Monday, May 16, 2005
Northwestern University MFA Show
Since there only seem to be four of them, I guess the University doesn't promote them as much as they should. (Though the online department description optimistically talks about 10-12 students in the program. Perhaps the others had their shows elsewhere? Or are they trying to kill the program? Hmmm....
Back to the art itself. It's not that good this year and it can't be blamed on Ed Paschke's death. In the past the department was known for its painting strength, especially representational painting, owing most likely to James Valerio's influence. I wrote about two of the graduates last year (Michael Ellis and David Gracie), both fine (I particularly liked Ellis's work).
Kelly Marie Breslin's installation, which may or may not have been called "Love Stone Fuckin Rock Series" was dreadful lazy crap, cutsey stuff like the undergrads used to do, so seemed a tad old-fashioned, plus indescribably bad. Black and white blobby cutouts kinda kissing each other, black and white posters that were actually unreadable, stuff stuck to the wall with a few marks on it... what the fuck? This is the culmination of your education? Grumble grumble.
Zachary Buchner's sculpture was a bit better, especially one stunning, painfully orange painted plywood piece that looked somewhat like a shallow collapsing staircase, or perhaps a venetian blind relaxing against the wall. The color was so overwhelming, so pervasive, it was literally uncomfortable looking at it. He also had a very tall, narrow zig zag in a subtle white or beige leaning against a wall on the other side of the room that was almost the exact opposite of this piece. He also had some other crap lying around on the floor that was far less interesting (2 pieces mysteriously had powdered pigment covering them and falling on the floor and the other didn't seem to be made by the same artist at all).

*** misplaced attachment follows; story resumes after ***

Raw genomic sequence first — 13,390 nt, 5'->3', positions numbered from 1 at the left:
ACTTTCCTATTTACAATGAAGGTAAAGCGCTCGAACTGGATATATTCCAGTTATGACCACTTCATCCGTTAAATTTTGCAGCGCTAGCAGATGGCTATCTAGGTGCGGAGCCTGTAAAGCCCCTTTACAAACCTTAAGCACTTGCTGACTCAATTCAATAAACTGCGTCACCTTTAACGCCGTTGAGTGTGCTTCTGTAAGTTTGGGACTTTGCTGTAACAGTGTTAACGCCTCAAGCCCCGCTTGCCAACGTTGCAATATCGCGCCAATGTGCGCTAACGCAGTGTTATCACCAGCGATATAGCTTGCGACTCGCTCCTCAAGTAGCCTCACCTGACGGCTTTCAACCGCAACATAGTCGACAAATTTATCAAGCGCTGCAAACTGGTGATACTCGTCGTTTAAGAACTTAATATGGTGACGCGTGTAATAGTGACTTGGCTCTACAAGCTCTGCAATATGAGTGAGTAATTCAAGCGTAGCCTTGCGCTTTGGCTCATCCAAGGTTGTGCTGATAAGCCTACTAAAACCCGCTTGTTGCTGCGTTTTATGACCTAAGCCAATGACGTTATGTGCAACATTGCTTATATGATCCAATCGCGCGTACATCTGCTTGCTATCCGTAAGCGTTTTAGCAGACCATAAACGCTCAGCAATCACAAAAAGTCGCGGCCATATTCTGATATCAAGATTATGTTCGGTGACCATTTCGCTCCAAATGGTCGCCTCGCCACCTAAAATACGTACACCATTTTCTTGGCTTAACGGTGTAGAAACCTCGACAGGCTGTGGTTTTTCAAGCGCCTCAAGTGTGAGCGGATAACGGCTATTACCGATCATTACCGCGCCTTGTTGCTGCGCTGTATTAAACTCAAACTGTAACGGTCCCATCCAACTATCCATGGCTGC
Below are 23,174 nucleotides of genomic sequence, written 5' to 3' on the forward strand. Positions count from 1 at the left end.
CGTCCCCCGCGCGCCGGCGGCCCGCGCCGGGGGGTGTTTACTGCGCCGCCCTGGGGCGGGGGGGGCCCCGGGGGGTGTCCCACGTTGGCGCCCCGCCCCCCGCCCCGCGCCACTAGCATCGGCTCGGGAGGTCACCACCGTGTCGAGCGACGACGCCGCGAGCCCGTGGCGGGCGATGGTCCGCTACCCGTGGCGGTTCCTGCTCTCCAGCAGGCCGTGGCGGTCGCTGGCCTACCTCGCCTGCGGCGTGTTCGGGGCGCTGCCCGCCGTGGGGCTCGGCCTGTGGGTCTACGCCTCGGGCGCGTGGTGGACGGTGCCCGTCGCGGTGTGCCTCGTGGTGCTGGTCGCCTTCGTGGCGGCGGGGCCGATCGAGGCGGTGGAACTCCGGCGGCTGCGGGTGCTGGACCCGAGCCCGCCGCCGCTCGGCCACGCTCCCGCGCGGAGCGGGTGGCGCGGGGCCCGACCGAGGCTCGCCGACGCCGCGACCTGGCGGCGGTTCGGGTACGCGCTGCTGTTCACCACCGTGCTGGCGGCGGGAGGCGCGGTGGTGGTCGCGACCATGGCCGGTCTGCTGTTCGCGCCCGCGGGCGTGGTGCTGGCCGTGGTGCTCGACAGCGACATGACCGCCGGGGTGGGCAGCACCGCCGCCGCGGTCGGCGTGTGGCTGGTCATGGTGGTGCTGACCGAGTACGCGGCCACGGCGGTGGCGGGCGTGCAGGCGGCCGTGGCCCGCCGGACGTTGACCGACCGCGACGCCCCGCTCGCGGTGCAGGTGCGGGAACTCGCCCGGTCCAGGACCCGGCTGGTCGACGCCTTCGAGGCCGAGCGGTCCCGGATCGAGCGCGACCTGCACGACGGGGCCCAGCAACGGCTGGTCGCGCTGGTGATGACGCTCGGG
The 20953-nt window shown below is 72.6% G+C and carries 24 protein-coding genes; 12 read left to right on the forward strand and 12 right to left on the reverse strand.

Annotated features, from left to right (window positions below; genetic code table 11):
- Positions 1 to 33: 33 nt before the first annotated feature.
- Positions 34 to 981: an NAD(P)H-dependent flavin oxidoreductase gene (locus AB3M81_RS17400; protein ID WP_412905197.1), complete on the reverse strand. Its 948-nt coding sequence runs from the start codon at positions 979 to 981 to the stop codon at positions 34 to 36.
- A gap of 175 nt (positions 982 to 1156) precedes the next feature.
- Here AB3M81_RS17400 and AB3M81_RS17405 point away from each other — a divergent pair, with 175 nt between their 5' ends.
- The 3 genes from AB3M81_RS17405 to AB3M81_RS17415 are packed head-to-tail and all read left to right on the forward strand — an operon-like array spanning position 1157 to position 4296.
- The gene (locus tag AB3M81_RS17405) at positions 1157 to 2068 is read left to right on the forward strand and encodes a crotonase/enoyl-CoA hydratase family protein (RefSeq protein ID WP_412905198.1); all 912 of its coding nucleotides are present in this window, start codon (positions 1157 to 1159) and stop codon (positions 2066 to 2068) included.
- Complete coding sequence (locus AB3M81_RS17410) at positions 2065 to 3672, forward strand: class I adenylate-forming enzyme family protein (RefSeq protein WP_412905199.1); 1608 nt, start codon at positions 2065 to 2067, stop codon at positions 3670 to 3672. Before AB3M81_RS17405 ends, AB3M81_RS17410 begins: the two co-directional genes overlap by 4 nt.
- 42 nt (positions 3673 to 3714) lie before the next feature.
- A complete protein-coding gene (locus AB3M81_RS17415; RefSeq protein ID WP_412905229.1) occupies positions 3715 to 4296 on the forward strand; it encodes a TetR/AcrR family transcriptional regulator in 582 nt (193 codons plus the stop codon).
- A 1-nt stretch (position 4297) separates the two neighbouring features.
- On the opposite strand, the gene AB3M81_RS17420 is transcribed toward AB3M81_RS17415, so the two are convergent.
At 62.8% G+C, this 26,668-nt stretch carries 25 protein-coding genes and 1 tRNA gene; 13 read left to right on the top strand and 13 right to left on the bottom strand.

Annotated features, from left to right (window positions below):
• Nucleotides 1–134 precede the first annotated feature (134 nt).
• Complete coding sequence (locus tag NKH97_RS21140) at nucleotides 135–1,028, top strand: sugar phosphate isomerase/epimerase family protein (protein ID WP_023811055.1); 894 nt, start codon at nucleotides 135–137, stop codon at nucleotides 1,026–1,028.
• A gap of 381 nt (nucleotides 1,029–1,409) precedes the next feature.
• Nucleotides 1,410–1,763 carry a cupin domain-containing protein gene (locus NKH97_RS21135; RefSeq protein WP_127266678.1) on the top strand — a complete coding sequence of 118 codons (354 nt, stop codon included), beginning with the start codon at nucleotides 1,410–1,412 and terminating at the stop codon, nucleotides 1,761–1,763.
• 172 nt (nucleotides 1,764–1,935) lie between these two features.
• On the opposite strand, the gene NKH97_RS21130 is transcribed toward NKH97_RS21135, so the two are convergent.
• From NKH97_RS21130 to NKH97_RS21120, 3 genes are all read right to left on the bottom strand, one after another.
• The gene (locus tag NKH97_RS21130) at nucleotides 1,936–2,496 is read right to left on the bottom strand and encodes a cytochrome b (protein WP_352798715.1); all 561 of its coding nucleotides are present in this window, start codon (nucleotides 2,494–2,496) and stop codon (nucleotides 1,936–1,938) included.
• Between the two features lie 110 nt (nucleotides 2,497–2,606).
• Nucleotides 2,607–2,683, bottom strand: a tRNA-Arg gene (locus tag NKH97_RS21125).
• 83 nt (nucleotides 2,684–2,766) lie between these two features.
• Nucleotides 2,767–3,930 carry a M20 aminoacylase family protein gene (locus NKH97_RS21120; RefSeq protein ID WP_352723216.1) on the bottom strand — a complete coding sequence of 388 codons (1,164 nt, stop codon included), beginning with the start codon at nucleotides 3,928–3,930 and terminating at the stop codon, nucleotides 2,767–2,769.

I mention the startling orange because the color glowed so broadly that the drawings hung on the wall next to it picked up the reflected color. These were strange textured things by Joseph Pflieger (though I wasn't sure whether it was an illusion or actual texture and the guard was hovering too near for me to find out), like the surface of the moon or a cloud of gray oatmeal. He also had a few kinda boring minimalist beige paintings and a photograph of a barn and a fence, for some reason.
The final artist, Ryan Scheidt, has paintings and a video thing documenting the stages of each painting. He will go far with this series in this particular art environment, called "Works from the Cultivation Project," a wall of 16 square 16 x 16 inch paintings, 4 24 x 24 inch ones, and one big 60 x 60 inch one (sizes approximate). They too look like layered and glowing manipulated images of the surface of a far planet, but colorized and painted in latex layers. They are quite gorgeous, though cold and somewhat calculated. He can easily dump the video (which wasn't working well anyway when I was there). Anything at Corey Eiseman's wonderful toegristle.com site is far more interesting anyway. Ryan should get in touch with this guy. They could make some noise in the art world. (Doing a google search on Ryan's name shows he's already well on his way. He seems to be with Julia Friedman in New York already.) Friedman was one of my favorite galleries when it was in Chicago.
So that's it. The show is up at the Block Gallery on Northwestern University's campus through June 19.
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